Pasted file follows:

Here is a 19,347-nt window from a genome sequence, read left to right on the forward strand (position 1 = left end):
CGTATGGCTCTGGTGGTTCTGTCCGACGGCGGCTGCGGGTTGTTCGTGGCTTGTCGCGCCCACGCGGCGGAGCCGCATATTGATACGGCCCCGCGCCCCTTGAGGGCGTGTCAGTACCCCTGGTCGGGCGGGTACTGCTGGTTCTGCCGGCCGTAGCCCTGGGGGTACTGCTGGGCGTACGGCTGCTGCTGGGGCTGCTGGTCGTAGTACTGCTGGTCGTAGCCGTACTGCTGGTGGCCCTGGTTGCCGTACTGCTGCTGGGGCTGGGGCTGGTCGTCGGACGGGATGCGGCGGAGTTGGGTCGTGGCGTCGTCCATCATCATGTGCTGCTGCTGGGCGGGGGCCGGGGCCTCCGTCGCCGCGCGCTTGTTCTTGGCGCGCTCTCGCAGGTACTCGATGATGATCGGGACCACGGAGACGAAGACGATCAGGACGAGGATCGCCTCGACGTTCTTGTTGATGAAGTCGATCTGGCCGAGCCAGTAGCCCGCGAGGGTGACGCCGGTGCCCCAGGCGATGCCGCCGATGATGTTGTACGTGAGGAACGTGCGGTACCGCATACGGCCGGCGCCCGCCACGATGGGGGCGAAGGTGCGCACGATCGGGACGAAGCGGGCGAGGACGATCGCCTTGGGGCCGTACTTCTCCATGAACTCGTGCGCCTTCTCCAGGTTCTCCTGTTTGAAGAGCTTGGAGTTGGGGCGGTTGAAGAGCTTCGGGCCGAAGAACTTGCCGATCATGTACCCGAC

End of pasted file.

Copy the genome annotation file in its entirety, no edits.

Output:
Here is a 19,347-nt window from a genome sequence, read left to right on the forward strand (position 1 = left end):
CGTATGGCTCTGGTGGTTCTGTCCGACGGCGGCTGCGGGTTGTTCGTGGCTTGTCGCGCCCACGCGGCGGAGCCGCATATTGATACGGCCCCGCGCCCCTTGAGGGCGTGTCAGTACCCCTGGTCGGGCGGGTACTGCTGGTTCTGCCGGCCGTAGCCCTGGGGGTACTGCTGGGCGTACGGCTGCTGCTGGGGCTGCTGGTCGTAGTACTGCTGGTCGTAGCCGTACTGCTGGTGGCCCTGGTTGCCGTACTGCTGCTGGGGCTGGGGCTGGTCGTCGGACGGGATGCGGCGGAGTTGGGTCGTGGCGTCGTCCATCATCATGTGCTGCTGCTGGGCGGGGGCCGGGGCCTCCGTCGCCGCGCGCTTGTTCTTGGCGCGCTCTCGCAGGTACTCGATGATGATCGGGACCACGGAGACGAAGACGATCAGGACGAGGATCGCCTCGACGTTCTTGTTGATGAAGTCGATCTGGCCGAGCCAGTAGCCCGCGAGGGTGACGCCGGTGCCCCAGGCGATGCCGCCGATGATGTTGTACGTGAGGAACGTGCGGTACCGCATACGGCCGGCGCCCGCCACGATGGGGGCGAAGGTGCGCACGATCGGGACGAAGCGGGCGAGGACGATCGCCTTGGGGCCGTACTTCTCCATGAACTCGTGCGCCTTCTCCAGGTTCTCCTGTTTGAAGAGCTTGGAGTTGGGGCGGTTGAAGAGCTTCGGGCCGAAGAACTTGCCGATCATGTACCCGAC